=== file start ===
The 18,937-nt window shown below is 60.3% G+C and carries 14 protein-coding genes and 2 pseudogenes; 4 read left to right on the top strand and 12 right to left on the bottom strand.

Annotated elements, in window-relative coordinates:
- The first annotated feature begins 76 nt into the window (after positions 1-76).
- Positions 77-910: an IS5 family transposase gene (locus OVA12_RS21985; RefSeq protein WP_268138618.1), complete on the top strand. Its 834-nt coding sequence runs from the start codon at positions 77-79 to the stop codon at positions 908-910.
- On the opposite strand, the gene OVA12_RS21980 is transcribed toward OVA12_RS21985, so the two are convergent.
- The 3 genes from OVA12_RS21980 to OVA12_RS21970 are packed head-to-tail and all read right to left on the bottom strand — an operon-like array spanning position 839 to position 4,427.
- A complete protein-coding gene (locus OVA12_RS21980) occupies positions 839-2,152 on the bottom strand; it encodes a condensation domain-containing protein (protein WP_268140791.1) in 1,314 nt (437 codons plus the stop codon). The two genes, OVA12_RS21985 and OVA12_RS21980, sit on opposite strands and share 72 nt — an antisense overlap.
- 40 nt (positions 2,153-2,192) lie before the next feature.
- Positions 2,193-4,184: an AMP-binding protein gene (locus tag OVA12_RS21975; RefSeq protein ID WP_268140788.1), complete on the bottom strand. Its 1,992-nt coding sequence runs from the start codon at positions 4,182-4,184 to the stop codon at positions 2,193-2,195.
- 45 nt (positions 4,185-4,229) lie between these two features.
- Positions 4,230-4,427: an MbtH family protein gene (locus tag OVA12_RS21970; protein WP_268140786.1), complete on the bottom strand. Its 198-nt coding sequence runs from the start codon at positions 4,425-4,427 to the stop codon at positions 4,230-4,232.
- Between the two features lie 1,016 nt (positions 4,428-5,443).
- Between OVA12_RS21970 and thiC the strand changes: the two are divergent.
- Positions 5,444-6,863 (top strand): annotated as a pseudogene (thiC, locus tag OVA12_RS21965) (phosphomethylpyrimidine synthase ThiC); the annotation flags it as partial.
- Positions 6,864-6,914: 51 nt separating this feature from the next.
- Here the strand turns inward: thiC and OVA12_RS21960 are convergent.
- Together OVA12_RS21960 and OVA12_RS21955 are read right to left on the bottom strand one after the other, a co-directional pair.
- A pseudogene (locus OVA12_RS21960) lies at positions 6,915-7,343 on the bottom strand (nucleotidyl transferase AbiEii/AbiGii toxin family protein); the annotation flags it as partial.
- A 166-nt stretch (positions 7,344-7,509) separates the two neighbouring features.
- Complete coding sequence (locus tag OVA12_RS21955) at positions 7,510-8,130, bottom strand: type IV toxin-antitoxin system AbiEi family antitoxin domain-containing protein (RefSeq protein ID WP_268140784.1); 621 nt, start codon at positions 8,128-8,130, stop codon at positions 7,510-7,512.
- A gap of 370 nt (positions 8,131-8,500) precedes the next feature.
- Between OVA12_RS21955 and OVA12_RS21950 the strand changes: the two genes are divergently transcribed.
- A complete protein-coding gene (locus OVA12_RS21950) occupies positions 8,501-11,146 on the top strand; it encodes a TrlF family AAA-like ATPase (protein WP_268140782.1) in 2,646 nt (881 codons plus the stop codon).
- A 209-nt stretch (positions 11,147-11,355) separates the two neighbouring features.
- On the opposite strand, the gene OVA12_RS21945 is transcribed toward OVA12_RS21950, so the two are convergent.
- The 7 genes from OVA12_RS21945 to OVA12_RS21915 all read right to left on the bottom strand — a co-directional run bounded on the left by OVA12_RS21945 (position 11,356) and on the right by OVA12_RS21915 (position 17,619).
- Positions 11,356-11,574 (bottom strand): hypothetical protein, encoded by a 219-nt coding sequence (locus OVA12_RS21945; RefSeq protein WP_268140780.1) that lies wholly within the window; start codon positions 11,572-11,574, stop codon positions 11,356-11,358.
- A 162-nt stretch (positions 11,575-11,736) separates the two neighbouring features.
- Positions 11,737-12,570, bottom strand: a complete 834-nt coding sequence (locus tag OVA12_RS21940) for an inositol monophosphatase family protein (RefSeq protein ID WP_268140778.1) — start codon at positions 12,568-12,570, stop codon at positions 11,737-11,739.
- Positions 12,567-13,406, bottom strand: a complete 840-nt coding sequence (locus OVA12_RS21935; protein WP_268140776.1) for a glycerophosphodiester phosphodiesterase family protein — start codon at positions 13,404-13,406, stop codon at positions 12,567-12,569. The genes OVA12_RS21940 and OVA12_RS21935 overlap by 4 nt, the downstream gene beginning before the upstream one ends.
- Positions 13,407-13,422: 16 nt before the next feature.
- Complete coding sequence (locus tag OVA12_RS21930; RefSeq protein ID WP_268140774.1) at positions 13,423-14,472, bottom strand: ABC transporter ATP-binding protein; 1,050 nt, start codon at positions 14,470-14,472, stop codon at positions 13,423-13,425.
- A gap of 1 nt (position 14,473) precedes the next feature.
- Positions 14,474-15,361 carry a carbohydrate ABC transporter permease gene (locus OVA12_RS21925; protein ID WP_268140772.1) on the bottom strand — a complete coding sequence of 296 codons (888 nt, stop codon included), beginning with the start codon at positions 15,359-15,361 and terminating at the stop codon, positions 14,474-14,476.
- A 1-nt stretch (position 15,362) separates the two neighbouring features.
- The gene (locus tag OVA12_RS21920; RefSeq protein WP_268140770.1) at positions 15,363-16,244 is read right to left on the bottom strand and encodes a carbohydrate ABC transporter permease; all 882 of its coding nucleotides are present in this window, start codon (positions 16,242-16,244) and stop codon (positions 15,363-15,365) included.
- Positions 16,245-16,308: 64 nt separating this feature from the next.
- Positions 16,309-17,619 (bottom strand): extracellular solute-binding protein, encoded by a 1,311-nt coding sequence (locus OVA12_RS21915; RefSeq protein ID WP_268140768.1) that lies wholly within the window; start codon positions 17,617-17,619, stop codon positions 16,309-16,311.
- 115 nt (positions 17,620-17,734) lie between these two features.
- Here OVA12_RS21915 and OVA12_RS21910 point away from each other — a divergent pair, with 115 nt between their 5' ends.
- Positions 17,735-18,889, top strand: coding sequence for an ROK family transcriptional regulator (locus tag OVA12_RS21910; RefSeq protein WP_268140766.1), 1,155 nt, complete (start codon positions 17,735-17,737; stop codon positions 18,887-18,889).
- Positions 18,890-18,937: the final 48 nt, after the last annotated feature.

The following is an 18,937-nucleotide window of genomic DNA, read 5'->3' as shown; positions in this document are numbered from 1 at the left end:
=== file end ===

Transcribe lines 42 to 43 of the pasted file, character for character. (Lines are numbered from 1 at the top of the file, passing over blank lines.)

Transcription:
- Positions 18,890-18,937: the final 48 nt, after the last annotated feature.

The following is an 18,937-nucleotide window of genomic DNA, read 5'->3' as shown; positions in this document are numbered from 1 at the left end: